Assuming that the source of Watts’ tweet above has reported accurately, I would think that by now Marcott might be kicking himself for not having taken a good hard look at the emails released in CG1 and CG2. He might have spared himself considerable grief and embarrassment.

Incidentally, Revkin’s quasi-journalistic green-heart-on-sleeve endeavour had noted that when he wrote to Marcott, his co-author and thesis supervisor (and AR5 WG1 Ch13 Coordinating Lead Author) Peter Clark had responded:

[…] we’ve decided that the best tack to take now is to prepare a FAQ document that will explain, in some detail but at a level that should be understandable by most, how we derived our conclusions. […]

So, I can’t help wondering if Mann will be giving them a helpful hand in writing this FAQ!

P.S. Many thanks, Duke C … for making it so easy for me to practice what I preach ;-)


3 thoughts on “Climategate 3.0: Practicing what I preach

  1. Hilary, thanks for the positive feedback.

    I have been collating more html indices based on keyword searches(“from: Micheal Mann”, “Yamal”, etc.), subsets of CG1/CG2.

    Agreed, much can still be learned from what has already been released. Many unturned stones line the path…

  2. HRO – I’m a bit of a technophobe.

    However, back in the very early days of CG1, I browsed in Monbiot’s (shhh!) stache of CG1 Emails with a focus on Briffa’s name and came up with a series of Emails which I suspect relate to Briffa’s “debate (politely phrased)”; they appear to be a pretty heated argument about Briffa et al (Osborne?) daring to stray from Mann’s hymnsheet.

    From my brief scribbles at the time, they start from Ed Cook dated 22 March 02, Briffa to Mann on 5th April 02, Malcolm/Edward Cook 11th April, and a beauty from Mann of 12 April displaying his preoccupation with ‘funding managers’!

    There may be/probably are more within that period or just either side that I missed, but you may have fun (or not) if you can still access them.

    I had been following the Yamal tree ring saga before CG1, hence my interest in Briffa, and I have aways had a suspicion (no evidence) that it was at this very period that Briffa was coerced to fall into line with the ‘Team’, or else.

  3. Hilary,

    I have a lot of Revkin e-mails with the team, in a word doc. If you let me have a suitable address I will send it to you, it may save you a little time.

    Few people seem to know about Andy Revkin’s alter ego at Pace University:

    “His intellectual expertise and ethical balance will make enormous contributions to helping the Pace Academy in its aim to be a global resource for policy development.”

    “I’m taking a position as senior fellow for environmental understanding at Pace University, situated in the school’s young Academy for Applied Environmental Studies. There’s more background on my plans in the Columbia Journalism Review, the Yale Forum on Climate Change and the Media and CEJournal.

    I’ll also be working on two books, one for middle school kids on resilience to disasters and another, for adults, on ways to navigate the next 50 years with the fewest regrets.

    Finally…I want to help build networks of journalists and communicators in rich and poor places so that good ideas can be efficiently shared and flawed ones modified. The Earth Journalism Network is one example. Developing Radio Partners is another. When writing my book on the Amazon, I learned about the power of radio (which was an organizing tool for the rubber tappers seeking to gain land rights). But this potential goes way beyond radio. What happens to all those “ one laptop per child” machines? Are they simply dropped off, or are the recipients cultivated as a network?”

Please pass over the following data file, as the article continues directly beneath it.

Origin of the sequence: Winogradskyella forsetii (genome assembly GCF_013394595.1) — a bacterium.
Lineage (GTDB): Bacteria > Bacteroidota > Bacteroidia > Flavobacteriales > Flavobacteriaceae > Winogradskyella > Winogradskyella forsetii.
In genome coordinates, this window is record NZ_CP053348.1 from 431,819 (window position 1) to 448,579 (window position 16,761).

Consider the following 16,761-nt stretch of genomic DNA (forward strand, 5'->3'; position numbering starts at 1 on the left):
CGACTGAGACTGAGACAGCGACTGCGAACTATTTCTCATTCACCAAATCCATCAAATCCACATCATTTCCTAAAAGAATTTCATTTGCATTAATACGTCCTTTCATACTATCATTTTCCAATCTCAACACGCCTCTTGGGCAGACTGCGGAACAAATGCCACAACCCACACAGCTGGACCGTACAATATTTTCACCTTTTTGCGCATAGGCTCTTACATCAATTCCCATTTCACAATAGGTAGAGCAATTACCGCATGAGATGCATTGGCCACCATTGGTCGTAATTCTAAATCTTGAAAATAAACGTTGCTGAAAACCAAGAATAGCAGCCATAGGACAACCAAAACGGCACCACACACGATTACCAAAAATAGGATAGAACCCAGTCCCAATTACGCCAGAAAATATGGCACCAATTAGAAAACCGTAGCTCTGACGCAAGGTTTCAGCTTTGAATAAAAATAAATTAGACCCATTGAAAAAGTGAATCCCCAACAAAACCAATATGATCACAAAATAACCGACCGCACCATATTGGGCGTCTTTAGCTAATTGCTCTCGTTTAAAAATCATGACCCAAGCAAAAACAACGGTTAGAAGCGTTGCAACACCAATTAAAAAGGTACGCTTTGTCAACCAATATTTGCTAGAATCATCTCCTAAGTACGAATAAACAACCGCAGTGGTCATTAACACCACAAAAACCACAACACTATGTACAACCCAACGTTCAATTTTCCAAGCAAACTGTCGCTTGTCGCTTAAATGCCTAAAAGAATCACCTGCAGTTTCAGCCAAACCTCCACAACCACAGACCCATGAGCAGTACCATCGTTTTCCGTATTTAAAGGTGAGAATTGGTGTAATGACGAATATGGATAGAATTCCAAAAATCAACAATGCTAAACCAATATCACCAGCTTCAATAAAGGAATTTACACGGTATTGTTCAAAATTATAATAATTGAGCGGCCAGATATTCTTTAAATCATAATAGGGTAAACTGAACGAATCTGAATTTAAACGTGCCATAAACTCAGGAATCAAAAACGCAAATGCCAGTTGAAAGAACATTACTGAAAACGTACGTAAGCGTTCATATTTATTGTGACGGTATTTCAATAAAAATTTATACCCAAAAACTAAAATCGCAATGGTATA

He is still a Senior Fellow for Environmental Understanding at Pace University:

    “NEW YORK, NY, September 15, 2011 – Andrew Revkin, the noted science journalist who is now a Senior Fellow for Environmental Understanding at Pace University and writes the “Dot Earth” blog for The New York Times, has become the first two-time winner of the Communication Award bestowed jointly by the National Academy of Sciences, National Academy of Engineering, and Institute of Medicine.

    The award is arguably the most prestigious award in science journalism, coming from the nation’s preeminent scientific advisory organizations (the jury is journalists and educators) and includes a $20,000 check. It recognizes “excellence in reporting and communicating science, engineering, and medicine to the general public.”

    This is the Earth Journalism site he promotes:
    Internews Network developed the Earth Journalism Network (EJN) to empower and enable journalists from developing countries to cover the environment more effectively. EJN will establish networks of environmental journalists in countries where they don’t exist, and build their capacity where they do, through training workshops, support for production and distribution, and dispersing small grants. (dead link)
    “We are extremely pleased that Andy Revkin is joining what we believe is one of the strongest university environmental programs in the nation,” said Geoffrey Brackett, DPhil (Oxon.), the University’s Provost and Executive Vice President for Academic Affairs. “His intellectual expertise and ethical balance will make enormous contributions to helping the Pace Academy in its aim to be a global resource for policy development.”

    Pace awarded Revkin an honorary doctorate in 2007.

    “Green expertise. Over the years Pace has become well known for environmental education. The Pace Law School’s environmental program is consistently ranked among the top three in the US. The law school’s Environmental Legal Clinic, co led by Professors Robert F. Kennedy Jr. and Karl Coplan, trains environmental lawyers who, while still students, have set national precedents in a number of cases involving the Hudson River. This fall Pace Law launched the first curriculum in the nation entirely dedicated to climate change, offered within the school’s Masters of Environmental Law (LLM) program.

    He is starting what will be his third book for adults, about the interlinked issues of sustainability and population, and finishing the second of two books for children on environmental issues. The first has the ironic title “The North Pole Was Here.””